By Guest Blogger Kathleen Thorell

If you are like me, you assume that the vision screening they perform at your children’s pediatrician office and school are all they need, right? When my two oldest children passed these screenings with no problems, I quickly moved on to other things to worry about! Well, I recently learned that these screenings were not sufficient for my 6 year son, Michael.

I will give you some background first. For the past year, Michael has been getting increasing migraines. He would suddenly have terrible head pain, need to lie on the couch, was sensitive to light and sound, and often was nauseous and occasionally threw up. They were always late afternoon and he would go to bed and sleep it off till the following morning. I thought it could be dehydration so I upped his water intake and also made sure he ate regularly. It was hard to tell if that made a difference, but he was only getting them about once a month so I did not fret too much. Everything I had read said that his symptoms were not cause for alarm.

Then this Spring the migraines increased. He started having about three a month. Many times he had been on his IPod or watching TV, and electronics are known to trigger migraines. So we cut back on electronics and didn’t allow him to use his IPod in the car. This helped a little, but I still was concerned by the increase in frequency so I took him to the pediatrician. His doctor felt that yes, he was having migraines, but that he was not alarmed. He gave me some treatment options and suggested I take him for a comprehensive optometric exam. He stated that sometimes children strain to see clearly and this can bring on the migraines.

Michael had never complained about his vision. My husband or I do not wear glasses. The doctor had casually mentioned the eye exam, so I didn’t jump too fast to make an appointment. Summer came and we got busy and Michael wasn’t having migraines. Then Michael had an art camp. I suppose he was really concentrating, because every day after camp he would complain about blurry and double vision. One day he said “Mom, I see ghosts of things.” I immediately thought of The Sixth Sense and got scared! I asked what he meant and he said, “I see my leg but there is a double. I reach for the outside leg and my hand goes right through it…it’s my ghost leg!” Ok, now I was concerned! I asked if he had ever had trouble seeing at school and he said no. “How about during T-ball?” I asked. Michael thought for a minute and then replied, “Well, there was the time I was playing second base and George hit and I saw two of him running to first.” I was shocked. “What about the ball on the tee, did you have trouble seeing that?” He said, ‘Yeah, a lot of times there were 2 of them.” Michael had over 20 games and never said a word.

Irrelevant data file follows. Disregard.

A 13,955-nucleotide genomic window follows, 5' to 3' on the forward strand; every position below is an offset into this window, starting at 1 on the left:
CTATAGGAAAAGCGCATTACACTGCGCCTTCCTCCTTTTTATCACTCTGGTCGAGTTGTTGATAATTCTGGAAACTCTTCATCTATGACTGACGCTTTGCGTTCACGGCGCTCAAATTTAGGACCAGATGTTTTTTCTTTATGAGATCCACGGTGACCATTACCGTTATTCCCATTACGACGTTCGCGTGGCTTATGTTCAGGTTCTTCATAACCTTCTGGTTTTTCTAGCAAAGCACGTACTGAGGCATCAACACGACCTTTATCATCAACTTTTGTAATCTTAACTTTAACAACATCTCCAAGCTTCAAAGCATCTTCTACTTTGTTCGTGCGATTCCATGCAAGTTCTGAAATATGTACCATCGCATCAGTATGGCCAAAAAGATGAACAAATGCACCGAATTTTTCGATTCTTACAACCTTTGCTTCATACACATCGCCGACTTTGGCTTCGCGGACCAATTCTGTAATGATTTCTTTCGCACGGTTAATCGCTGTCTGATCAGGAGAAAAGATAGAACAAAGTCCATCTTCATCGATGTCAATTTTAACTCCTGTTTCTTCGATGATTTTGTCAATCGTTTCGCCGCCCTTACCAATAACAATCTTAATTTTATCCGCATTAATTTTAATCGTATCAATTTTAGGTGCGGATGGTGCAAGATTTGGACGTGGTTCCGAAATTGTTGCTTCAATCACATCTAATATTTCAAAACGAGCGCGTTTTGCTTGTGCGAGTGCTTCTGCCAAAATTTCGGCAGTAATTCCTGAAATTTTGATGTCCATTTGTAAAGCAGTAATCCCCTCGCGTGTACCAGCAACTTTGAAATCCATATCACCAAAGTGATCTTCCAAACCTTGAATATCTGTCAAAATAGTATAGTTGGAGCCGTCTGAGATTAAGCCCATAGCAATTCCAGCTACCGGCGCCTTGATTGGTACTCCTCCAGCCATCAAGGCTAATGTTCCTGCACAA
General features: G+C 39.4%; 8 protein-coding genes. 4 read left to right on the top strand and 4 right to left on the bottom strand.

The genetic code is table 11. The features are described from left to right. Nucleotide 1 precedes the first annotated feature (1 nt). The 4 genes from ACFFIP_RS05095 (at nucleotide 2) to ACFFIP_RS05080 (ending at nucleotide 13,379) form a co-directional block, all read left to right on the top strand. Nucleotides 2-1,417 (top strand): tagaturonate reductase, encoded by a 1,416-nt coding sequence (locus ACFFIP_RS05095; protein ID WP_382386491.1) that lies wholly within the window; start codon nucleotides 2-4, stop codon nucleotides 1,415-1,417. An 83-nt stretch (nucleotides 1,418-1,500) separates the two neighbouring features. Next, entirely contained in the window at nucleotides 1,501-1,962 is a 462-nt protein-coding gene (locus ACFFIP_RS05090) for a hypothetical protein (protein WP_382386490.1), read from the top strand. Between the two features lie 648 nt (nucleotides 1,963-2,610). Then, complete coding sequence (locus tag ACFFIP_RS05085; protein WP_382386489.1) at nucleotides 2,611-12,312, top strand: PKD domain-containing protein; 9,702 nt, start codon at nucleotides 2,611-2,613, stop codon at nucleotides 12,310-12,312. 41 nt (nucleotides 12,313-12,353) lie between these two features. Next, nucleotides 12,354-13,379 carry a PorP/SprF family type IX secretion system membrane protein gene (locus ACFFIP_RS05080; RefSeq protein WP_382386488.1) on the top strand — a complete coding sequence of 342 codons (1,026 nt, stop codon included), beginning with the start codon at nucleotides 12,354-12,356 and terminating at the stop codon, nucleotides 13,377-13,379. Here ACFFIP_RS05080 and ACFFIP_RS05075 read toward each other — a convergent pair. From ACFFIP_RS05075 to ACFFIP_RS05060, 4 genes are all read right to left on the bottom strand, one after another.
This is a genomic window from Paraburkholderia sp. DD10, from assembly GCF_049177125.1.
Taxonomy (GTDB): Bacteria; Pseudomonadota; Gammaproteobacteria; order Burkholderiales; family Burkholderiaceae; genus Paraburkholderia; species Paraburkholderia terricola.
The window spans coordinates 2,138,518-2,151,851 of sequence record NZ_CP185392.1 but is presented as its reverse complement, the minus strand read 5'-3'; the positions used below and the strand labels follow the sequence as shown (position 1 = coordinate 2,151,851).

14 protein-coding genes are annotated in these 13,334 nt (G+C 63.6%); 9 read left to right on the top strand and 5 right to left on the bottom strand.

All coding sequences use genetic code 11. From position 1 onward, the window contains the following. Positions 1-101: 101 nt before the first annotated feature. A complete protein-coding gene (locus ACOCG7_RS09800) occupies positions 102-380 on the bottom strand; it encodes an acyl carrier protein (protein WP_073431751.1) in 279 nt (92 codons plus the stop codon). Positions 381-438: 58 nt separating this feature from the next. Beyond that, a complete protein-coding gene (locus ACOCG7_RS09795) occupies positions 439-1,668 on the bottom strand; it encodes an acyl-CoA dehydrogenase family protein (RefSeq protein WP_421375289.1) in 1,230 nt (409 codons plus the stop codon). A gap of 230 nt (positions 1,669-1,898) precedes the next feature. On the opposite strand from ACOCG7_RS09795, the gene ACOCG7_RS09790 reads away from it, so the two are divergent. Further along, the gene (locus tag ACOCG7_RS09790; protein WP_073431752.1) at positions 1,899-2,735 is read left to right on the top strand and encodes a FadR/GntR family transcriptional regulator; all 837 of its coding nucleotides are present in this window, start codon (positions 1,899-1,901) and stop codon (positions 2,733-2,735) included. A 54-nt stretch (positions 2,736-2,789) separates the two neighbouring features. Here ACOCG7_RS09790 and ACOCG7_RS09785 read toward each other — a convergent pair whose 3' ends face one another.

Well then I could not get him an appointment at the eye doctor fast enough! Sure enough, we left the appointment the next day with a prescription for glasses. A keratometer, an instrument that measures the curvature of the cornea, revealed he had astigmatism in both eyes. Astigmatism is when the cornea has an irregular shape that can cause blurred vision. The eye exam also showed he was farsighted. In other words, objects in the distance are seen more clearly than those up close. The optometrist suggested he wear glasses for reading, school work, TV, and electronics. While Michael was picking out his new glasses I expressed my surprise to the employee helping us that the pediatrician/school screenings had not detected his vision problem. She stated that the vision screenings do not detect astigmatisms because they do not use keratometers. She also stated that screenings were not reliable in detecting farsightedness. What?? I looked up farsightedness on the American Optometric Association website when I got home. Sure enough, it stated, “Common vision screenings, often done in schools, are generally ineffective in detecting farsightedness.” Who knew? Maybe everyone other than me, but I sure felt silly.

Michael has had his glasses for a month and guess what? No migraines! A frequently listed symptom of astigmatism and farsightedness is headaches. Maybe the true test will be when he returns to school…remember his migraines decreased once school ended. Michael took a week or 2 to get used to his glasses, but now he wears them all day long. That tells me he really needs glasses and is comfortable in them because they HELP his vision and probably make seeing so much easier! And in case you are wondering, they make glasses very flexible and durable for boys who like to be boys.

So if you have any concern about your child’s eyesight, go get a comprehensive optometric exam. Remember that your child may not have the vocabulary to describe his or her vision problems, so you may have to get creative with your questions. For example:

• Point to a line and ask if he/she sees one or two?
• Watch them while they are reading or concentrating on something. Before glasses we noticed Michael blinking while watching TV, but we honestly thought it was a Tic. We asked him why he was blinking and he said it made his eyes feel better. Probe a little deeper than we did if you can!
• If they play sports, ask about trouble seeing the ball or other players.

Lastly, check into your insurance coverage. We do not have any additional vision plan (that will be changing) but our basic insurance covers one eye exam a year. It’s worth the peace of mind to know your child can see well and in our case, greatly reduce or eliminate migraines. I wish that I had known all this a year ago. The expression “hindsight is 20/20” has never been more appropriate!